345 pp. cloth

Publication Date: December, 2013

Available in paper:

Publication Date: March, 2014

In Mo(ve)ments of Resistance, Grinberg summarizes both his own work and that of other political economists, providing a coherent historical narrative covering the time from the beginning of Socialist Zionism (1904) to the Oslo Accords and the neoliberalization of the economy (1994–1996). The theoretical approach of the book combines eventful sociology, path dependency, and institutional political economy. Grinberg argues that historical political events have been shaped not only by political and economic forces but also by resistance struggles of marginal and weaker social groups: organized workers, Palestinians, and Mizrachi Jews. Major turning points in history, like the Separation War in 1948, the military occupation in 1967, and the Oslo peace process in 1993, are explained in the context of previous social and economic resistance struggles that affected the political outcomes.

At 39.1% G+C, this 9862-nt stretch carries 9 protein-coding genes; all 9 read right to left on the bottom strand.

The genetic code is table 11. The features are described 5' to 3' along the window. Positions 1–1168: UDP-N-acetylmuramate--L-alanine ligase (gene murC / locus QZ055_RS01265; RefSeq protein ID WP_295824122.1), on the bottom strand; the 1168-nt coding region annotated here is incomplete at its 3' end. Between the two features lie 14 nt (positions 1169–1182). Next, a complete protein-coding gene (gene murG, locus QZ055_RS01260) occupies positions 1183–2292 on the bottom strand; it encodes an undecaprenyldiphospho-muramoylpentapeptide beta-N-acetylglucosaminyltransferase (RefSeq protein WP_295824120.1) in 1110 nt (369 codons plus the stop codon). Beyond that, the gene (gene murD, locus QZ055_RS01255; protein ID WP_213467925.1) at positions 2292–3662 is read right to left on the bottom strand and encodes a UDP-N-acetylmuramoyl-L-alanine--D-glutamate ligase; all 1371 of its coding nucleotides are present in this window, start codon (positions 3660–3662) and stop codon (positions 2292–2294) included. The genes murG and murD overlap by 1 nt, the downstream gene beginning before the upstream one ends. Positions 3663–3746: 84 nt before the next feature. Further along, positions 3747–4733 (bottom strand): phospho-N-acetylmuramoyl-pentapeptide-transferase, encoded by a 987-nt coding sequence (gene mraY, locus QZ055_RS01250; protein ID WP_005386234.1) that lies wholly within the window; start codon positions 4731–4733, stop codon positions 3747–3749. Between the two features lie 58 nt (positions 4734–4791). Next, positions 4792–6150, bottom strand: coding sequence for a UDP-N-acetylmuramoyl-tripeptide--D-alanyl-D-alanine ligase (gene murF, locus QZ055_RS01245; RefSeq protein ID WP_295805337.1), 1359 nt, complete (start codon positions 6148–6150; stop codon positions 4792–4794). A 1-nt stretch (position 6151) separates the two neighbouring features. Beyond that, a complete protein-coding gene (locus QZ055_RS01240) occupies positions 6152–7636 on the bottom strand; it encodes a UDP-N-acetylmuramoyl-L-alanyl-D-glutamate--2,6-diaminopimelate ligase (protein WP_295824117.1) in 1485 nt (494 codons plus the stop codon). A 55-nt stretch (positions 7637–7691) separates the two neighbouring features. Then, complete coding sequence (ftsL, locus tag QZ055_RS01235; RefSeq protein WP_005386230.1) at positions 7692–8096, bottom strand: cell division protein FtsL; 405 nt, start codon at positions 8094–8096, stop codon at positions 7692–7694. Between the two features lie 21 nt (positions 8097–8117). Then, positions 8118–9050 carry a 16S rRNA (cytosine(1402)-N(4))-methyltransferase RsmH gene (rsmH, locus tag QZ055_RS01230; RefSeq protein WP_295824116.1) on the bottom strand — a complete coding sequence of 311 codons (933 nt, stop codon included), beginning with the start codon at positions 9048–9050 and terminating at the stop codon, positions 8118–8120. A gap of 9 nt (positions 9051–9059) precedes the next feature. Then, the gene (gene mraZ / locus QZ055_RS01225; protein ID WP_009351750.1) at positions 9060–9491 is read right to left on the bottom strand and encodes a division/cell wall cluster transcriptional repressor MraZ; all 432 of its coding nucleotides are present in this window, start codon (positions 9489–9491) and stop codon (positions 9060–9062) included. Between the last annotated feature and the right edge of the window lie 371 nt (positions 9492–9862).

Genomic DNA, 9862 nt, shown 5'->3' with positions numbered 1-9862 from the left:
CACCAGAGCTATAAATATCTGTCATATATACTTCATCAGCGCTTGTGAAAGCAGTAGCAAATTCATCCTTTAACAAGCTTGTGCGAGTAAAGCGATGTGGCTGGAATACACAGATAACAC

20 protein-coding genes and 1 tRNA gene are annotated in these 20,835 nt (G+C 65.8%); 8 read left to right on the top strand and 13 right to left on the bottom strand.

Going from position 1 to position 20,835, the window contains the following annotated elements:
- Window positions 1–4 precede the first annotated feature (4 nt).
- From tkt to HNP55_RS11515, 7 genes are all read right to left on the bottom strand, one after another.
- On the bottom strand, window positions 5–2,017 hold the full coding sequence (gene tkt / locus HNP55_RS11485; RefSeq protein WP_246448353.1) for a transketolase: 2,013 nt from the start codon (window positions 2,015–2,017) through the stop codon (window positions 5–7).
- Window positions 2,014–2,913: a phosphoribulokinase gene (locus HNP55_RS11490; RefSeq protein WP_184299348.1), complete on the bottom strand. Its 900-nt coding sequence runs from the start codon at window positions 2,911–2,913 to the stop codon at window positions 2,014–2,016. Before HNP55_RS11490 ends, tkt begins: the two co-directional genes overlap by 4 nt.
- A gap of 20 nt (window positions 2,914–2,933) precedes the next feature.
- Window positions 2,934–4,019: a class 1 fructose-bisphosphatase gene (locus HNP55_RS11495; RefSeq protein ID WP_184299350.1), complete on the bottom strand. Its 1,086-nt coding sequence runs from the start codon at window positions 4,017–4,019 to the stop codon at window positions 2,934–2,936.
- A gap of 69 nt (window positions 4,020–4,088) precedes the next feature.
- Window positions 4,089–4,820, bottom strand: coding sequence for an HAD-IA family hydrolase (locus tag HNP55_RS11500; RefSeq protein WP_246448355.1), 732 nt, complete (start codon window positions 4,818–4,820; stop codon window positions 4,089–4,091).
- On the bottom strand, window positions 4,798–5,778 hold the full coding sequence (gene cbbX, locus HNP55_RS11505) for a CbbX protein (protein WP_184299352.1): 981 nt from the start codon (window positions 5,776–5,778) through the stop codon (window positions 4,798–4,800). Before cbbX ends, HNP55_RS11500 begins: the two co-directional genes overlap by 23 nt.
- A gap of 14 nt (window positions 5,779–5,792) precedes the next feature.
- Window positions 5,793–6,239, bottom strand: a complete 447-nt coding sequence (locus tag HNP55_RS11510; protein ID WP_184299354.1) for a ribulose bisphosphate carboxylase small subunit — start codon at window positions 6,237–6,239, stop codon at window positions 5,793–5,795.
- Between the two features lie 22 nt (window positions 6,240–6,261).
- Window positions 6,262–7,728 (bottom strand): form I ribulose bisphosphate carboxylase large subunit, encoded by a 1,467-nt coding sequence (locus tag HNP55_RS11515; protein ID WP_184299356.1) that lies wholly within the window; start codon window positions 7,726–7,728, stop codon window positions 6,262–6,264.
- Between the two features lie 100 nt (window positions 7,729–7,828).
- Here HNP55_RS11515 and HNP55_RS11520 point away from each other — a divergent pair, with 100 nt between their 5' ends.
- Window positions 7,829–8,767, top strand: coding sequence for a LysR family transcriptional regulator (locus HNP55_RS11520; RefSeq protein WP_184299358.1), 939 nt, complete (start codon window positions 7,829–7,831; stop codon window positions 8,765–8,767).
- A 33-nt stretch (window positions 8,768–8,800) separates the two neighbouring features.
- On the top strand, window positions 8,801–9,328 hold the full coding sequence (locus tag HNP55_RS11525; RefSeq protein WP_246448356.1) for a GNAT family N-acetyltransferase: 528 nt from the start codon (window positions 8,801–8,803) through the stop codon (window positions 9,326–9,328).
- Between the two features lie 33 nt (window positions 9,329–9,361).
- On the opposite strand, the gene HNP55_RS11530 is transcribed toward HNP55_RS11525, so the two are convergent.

"In this volume, Grinberg links key episodes in which Israeli power-holders were challenged by subordinate groups in different arenas and eras. The result is an original and compelling account of Israel's social and political history and a fine illustration of the dialectics that both generate and defuse popular insurgency. Many of the cases are little-known, even to Israelis, and they are analyzed boldly and accessibly, offering original perspectives and insights on the most important political developments of the last half-century, including the massive social justice protests of 2011 and their extinction. Along the way the reader learns a great deal of new things about Israel's social, economic, and political life." —Michael Shalev, The Hebrew University of Jerusalem

Series: Israel: Society, Culture, and History

© 2007, Academic Studies Press.
All right reserved. Privacy policy.
Catalog | Book Series | Ordering Information | For Authors | For Librarians | Distribution